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  • The schools named in the complaint are not victims. They created the environment and culture of winning and bringing in revenue. They were not defrauded.
By Michael Rosenberg
September 26, 2017

The Justice Department complaint that rocked college basketball is filled with preposterously long sentences and is generally dryer than Ernest Hemingway’s throat in the morning. But somewhere in there is the biggest joke in all of sports.

These criminals, we are told, “defrauded” the universities that employed them.

This may turn out to be legally accurate, but it is also utterly laughable. These schools—apparently Arizona, Louisville, Auburn, Oklahoma State, USC and Miami—are not victims. They are perpetrators. They have created an environment and athletic culture with two priorities: winning and bringing in money. Of course people illegally funnel money to people who can help them win.

The University of Louisville was not defrauded. It got exactly what it wanted, what it paid for, what it represented and what it deserved. This is a school that hired Bobby Petrino twice and stood by Rick Pitino when his basketball program hired hookers to entice high school students to go there. Louisville athletic director Tom Jurich created an athletic powerhouse. That was his job. Very few people seemed to care how he did it.

Auburn was not defrauded. Auburn’s recent history includes rampant academic fraud and hiring basketball coach Bruce Pearl, who lied about committing NCAA violations at Tennessee, before Pearl’s show-cause penalty expired. Auburn’s core values have been quite clear. At the top of the list is “Please, God, let us beat Alabama.”

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The schools were supposedly “defrauded” because these dastardly assistant coaches broke NCAA rules, then filled out forms certifying that they never did. The forms are another joke. Nearly everybody in college sports must fill them out, and I am still searching for anybody in history who used them to confess to anything. They’re just a cover for the schools.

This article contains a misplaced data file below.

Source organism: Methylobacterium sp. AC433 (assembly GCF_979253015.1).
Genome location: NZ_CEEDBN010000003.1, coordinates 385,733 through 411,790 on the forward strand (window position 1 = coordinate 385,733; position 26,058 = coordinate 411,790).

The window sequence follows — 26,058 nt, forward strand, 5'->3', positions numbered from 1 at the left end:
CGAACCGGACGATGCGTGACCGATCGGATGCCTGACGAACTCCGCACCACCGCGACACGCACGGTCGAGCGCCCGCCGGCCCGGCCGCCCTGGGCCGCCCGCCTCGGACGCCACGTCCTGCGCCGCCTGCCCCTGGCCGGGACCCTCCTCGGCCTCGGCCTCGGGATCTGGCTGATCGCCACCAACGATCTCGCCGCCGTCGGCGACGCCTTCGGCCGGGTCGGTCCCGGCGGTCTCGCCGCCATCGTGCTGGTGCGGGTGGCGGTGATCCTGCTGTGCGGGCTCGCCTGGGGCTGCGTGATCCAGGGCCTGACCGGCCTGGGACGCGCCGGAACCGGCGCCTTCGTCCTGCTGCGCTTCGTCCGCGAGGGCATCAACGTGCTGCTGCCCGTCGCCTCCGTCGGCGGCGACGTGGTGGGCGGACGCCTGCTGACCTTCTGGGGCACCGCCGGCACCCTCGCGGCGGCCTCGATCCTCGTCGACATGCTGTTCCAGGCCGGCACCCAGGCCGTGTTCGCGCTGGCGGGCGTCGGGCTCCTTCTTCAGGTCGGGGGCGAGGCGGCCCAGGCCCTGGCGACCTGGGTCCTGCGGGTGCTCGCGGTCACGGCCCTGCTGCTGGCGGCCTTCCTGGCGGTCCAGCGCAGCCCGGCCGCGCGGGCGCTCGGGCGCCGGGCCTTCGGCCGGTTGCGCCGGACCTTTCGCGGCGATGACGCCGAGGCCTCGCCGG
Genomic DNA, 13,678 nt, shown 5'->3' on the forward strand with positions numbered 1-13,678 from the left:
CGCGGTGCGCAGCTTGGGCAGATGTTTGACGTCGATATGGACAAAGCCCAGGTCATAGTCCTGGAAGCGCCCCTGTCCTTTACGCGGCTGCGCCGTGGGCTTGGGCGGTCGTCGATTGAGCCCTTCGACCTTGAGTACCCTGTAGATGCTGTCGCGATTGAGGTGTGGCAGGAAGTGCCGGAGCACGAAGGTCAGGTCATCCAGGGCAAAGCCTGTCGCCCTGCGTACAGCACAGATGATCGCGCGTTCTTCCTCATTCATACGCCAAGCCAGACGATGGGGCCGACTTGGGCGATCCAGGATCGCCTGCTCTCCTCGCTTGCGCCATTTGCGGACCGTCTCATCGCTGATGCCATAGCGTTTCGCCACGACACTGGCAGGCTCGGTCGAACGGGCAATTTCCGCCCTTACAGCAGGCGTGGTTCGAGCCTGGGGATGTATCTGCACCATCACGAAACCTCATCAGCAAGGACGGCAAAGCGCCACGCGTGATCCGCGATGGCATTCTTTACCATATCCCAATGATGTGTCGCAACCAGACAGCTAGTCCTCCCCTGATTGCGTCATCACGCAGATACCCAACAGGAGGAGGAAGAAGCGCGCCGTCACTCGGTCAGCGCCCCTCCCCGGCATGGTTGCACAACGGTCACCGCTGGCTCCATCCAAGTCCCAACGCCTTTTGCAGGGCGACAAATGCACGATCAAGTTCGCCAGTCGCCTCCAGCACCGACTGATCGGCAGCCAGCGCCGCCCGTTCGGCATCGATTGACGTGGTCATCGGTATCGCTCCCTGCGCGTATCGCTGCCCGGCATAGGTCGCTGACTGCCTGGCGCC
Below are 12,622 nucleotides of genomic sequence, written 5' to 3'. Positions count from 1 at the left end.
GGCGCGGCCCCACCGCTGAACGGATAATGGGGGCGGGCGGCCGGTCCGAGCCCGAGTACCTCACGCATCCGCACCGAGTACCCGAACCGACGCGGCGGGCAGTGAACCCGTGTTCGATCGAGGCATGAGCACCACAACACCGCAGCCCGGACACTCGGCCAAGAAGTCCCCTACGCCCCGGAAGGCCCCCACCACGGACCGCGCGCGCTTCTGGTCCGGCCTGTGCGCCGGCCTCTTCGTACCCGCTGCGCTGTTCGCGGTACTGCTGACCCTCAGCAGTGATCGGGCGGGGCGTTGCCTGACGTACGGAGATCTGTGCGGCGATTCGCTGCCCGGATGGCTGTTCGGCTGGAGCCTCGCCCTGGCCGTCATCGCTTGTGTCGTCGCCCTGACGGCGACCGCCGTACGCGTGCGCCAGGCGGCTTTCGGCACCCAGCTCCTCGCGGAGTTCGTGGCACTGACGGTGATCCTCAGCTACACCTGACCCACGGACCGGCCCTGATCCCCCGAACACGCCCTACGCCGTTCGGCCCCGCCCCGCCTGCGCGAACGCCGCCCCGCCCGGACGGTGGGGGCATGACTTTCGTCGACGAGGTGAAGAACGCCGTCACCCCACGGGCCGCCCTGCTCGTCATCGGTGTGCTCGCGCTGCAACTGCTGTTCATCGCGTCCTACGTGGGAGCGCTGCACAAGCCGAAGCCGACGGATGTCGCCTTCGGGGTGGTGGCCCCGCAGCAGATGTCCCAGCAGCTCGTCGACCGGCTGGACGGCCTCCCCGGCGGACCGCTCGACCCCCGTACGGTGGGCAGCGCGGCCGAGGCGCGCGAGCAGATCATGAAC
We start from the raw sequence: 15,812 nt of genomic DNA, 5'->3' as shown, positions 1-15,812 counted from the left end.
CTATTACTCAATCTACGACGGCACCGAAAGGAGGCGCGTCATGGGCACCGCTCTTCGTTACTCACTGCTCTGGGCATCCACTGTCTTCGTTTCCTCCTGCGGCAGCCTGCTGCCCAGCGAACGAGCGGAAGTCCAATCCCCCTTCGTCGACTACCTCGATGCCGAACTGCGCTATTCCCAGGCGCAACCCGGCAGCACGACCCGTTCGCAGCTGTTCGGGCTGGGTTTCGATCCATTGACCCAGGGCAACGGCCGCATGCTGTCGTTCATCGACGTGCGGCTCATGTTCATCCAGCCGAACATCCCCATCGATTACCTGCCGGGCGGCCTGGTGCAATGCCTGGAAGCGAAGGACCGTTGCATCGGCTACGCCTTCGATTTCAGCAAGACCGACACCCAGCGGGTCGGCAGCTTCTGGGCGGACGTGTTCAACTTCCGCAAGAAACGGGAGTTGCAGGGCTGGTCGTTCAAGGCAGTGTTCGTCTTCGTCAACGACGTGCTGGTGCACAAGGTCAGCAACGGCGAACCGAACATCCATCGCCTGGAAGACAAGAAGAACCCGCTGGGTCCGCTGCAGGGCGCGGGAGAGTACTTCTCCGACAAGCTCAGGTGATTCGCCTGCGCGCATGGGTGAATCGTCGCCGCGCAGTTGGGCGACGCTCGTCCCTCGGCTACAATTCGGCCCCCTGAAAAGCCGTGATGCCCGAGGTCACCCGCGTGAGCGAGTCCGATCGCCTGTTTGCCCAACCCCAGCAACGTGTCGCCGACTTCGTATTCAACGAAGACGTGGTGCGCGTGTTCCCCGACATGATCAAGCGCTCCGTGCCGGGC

If crimes were committed in this case, then of course people should be prosecuted. I get it. And if coaches took bribes to steer athletes to certain financial advisors without the players knowing, then they should never coach again. But as far as “defrauding” the universities … well, this is like nailing the accountant who defrauded Al Capone. Let’s be honest about who is in charge.

The big story here for a lot of people is Pitino, Louisville’s Hall of Fame coach. If the Justice Department is right, he should be fired and never paid another dime by Louisville. That is the obvious take for everybody outside the Louisville bubble of delusion. But Louisville is merely the most brazen cheater in an industry that is overflowing with them.

Arizona assistant coach Book Richardson was just arrested for taking bribes and paying a recruit to go to Tucson. Let’s watch what Arizona does with head coach Sean Miller, who may have the best team in the country this season. I’m calling Vegas to see if I can place a $1,000 bet on “rogue assistant.”

The story laid out Tuesday is a familiar story to almost everybody in college basketball: sneaker companies and agents conspire with coaches to pay players to attend certain schools. It’s a flagrant violation of NCAA rules and unfair to those who follow them. But everybody involved gets what they want out of the deal.

Sneaker companies get a star to wear their shoes and uniforms. Investing $100,000 in a five-star basketball recruit for a single college season is nothing compared to what those companies pay NBA stars.

Agents (or financial advisors) get clients, eventually—and a return on their initial investment.

Players get paid to pay college sports, as they believe they should be.

Coaches get to win, and they get to keep their jobs—or get better ones.

And schools get the two things they wanted all along: victories and revenue.

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All around the country, chancellors and presidents convince themselves they have the moral high ground. They generally don’t. How many head coaches get fired for winning with a lousy academic performance? How many assistant coaches are rewarded for being whistleblowers? How many five-star athletes are rejected by admissions departments?

If you have covered the sport at all in the last 10 years, you have probably heard some version of these sentences:

“He’s going to a Nike/adidas/Under Armour school.”

“We didn’t even bother recruiting him.”

“(School) is involved, so you know what that means.”

“The uncle is running this thing.”

This is how many (though not all) major schools operate. The big surprise in college basketball offices around the country Tuesday is that people got caught. And no, it’s probably not over. I can think of one adidas-sponsored school in particular that was not implicated in the report but should probably start hiring outside counsel anyway.

This is how the sport operates. It’s not universal. Saying “everybody cheats” is intellectually lazy. There are a lot of good people in college basketball who really do care about following rules and players getting an education. But the sport basically operates on the honor system. If you want to cheat, then cheat. The only reason this scandal blew up is that the government got involved.

I bet that a lot of coaches who committed these violations did not even realize their actions were against the law. They thought they were merely breaking NCAA rules, just like their employers wanted, even if they won’t admit it.

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